Appriss Health provides trusted technology solutions to federal and state governments, payers, health systems, clinicians, pharmacies, and health information exchanges working to improve public health. In collaboration with state governments, Appriss built the nation’s most comprehensive, standards-driven data integration platform to combat the nation’s opioid epidemic. Appriss’ platform connects nearly all U.S. states, close to 1 million prescribers and half a million care team members, more than 30,000 pharmacies, and thousands of hospitals, managing more than 400 million daily transactions. It enables seamless in-workflow visibility to patients’ prescription drug history and a comprehensive solution that improves access to needed care for people with behavioral health conditions and social determinants of health challenges. Combined, Appriss’ data analytics solutions and bi-directional communication capabilities support whole-person care and rehabilitation for physical and behavioral health conditions and substance use disorders, improving health outcomes and reducing overall healthcare spending. For more information, please visit www.apprisshealth.com.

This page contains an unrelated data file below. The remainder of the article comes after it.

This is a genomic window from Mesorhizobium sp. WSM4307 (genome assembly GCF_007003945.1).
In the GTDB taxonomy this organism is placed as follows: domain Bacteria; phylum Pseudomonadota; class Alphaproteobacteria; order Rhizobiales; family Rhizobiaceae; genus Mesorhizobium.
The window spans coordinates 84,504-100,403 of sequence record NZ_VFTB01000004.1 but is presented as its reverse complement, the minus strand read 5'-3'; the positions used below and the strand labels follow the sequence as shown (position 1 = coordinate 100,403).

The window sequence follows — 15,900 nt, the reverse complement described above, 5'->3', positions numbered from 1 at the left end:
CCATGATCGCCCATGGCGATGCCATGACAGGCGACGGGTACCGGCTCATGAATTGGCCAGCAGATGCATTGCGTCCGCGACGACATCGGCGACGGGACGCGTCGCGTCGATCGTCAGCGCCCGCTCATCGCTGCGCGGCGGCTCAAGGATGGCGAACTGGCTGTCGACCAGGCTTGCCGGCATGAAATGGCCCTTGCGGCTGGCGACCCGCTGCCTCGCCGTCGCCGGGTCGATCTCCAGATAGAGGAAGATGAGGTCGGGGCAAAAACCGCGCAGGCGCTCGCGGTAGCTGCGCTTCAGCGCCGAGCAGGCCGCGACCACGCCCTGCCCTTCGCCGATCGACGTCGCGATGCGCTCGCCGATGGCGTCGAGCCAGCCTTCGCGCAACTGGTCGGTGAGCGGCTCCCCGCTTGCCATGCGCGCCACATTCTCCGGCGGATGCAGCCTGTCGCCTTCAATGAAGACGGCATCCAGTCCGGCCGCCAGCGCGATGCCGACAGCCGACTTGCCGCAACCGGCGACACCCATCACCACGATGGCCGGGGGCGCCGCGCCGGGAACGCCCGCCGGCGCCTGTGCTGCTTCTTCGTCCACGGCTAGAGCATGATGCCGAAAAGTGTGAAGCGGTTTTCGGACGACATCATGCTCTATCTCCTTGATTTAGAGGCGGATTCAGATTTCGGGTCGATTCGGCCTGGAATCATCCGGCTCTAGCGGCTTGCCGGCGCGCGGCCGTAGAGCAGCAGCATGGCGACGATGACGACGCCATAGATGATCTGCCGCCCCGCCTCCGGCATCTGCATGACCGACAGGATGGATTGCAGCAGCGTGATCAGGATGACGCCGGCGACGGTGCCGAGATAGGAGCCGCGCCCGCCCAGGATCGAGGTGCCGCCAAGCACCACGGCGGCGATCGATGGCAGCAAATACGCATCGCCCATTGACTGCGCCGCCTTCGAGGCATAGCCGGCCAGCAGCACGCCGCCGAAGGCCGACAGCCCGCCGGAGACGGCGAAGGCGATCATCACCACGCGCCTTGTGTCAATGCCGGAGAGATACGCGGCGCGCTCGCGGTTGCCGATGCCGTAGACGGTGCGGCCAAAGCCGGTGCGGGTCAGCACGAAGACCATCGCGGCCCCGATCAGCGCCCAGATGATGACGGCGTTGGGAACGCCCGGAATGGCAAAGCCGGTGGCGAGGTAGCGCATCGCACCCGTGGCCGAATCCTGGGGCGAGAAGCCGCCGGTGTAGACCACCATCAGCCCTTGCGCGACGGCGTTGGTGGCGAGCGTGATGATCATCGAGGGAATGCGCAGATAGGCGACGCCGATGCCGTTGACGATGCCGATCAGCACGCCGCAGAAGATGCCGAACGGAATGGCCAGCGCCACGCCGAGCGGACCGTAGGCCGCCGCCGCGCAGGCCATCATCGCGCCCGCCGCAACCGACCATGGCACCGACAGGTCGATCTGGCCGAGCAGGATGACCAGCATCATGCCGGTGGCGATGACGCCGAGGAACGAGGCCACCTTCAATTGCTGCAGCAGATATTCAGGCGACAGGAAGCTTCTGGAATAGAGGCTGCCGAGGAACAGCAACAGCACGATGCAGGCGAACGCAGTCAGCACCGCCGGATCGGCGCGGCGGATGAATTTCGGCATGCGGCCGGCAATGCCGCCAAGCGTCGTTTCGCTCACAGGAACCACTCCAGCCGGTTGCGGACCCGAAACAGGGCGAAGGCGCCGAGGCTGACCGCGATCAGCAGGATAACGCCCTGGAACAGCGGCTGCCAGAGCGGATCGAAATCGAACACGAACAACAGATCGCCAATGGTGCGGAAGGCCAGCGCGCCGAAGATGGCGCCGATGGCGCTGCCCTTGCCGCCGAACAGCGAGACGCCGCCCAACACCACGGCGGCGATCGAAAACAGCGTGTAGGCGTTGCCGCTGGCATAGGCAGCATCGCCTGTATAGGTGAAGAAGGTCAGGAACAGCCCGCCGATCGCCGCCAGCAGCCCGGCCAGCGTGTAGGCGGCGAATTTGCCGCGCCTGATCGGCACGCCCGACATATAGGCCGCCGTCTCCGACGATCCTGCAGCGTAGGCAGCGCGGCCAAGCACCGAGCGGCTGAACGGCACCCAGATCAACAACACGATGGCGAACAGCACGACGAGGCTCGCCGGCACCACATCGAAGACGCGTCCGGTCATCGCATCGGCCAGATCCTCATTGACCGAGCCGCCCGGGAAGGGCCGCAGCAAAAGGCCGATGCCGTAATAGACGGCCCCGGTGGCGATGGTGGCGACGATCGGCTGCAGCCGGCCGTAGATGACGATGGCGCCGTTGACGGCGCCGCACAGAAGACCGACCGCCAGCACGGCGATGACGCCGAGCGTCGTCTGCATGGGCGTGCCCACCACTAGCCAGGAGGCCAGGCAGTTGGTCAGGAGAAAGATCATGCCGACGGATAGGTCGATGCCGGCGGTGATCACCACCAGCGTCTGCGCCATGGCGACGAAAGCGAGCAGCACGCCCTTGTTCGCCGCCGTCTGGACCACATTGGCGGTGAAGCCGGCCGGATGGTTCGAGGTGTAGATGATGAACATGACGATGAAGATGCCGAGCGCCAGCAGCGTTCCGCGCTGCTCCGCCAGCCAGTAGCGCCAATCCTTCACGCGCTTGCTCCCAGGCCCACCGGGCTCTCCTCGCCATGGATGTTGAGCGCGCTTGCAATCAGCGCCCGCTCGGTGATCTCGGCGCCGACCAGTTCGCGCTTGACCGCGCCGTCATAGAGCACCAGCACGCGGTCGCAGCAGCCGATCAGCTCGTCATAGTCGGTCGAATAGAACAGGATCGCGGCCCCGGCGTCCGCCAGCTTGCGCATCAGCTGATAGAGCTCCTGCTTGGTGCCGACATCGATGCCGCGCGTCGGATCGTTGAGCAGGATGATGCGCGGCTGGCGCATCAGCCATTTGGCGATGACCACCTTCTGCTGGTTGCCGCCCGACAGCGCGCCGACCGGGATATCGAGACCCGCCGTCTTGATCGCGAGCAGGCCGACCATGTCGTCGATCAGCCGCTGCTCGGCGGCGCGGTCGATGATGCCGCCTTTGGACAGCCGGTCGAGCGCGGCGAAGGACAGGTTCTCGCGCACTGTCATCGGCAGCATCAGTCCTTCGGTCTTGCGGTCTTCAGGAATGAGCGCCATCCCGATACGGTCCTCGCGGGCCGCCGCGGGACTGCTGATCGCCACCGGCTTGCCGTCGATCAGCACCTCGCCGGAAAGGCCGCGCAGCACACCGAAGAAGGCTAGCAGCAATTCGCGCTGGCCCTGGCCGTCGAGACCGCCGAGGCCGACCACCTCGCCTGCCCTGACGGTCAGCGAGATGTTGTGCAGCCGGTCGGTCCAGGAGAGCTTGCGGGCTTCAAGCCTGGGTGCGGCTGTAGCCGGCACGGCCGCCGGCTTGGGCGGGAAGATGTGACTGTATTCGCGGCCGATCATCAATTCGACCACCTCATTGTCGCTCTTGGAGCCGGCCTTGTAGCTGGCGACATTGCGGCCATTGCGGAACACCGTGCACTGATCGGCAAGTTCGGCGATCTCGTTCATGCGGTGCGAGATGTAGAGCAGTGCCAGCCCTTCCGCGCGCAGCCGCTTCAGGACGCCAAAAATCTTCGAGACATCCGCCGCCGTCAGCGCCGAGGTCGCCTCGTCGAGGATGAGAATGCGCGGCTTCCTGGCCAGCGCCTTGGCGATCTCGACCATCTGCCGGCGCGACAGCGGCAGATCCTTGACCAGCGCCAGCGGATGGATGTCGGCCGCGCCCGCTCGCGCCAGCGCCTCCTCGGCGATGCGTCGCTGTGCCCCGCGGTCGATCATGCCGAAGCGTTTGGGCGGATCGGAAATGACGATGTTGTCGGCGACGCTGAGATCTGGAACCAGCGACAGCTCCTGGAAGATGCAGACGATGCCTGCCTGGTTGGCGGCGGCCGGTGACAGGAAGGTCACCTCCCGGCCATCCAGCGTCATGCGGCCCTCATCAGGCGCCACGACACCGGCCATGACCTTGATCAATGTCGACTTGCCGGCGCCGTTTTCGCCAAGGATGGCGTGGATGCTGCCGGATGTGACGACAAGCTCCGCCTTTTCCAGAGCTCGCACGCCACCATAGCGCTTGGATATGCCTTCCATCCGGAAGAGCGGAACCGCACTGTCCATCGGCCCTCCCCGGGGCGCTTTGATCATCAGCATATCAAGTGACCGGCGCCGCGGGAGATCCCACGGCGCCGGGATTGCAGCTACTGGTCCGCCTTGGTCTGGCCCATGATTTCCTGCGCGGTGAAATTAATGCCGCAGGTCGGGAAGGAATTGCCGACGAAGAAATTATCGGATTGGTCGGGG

DHSS Sponsors Recovery Events to Raise Awareness of Support for People Living with Mental, Substance Use Disorders

NEW CASTLE (Sept. 2, 2020) – Recognizing September as National Recovery Month, Department of Health and Social Services (DHSS) Secretary Molly Magarik acknowledged the importance of meeting the needs of Delawareans with mental and substance use disorders, especially during the COVID-19 pandemic.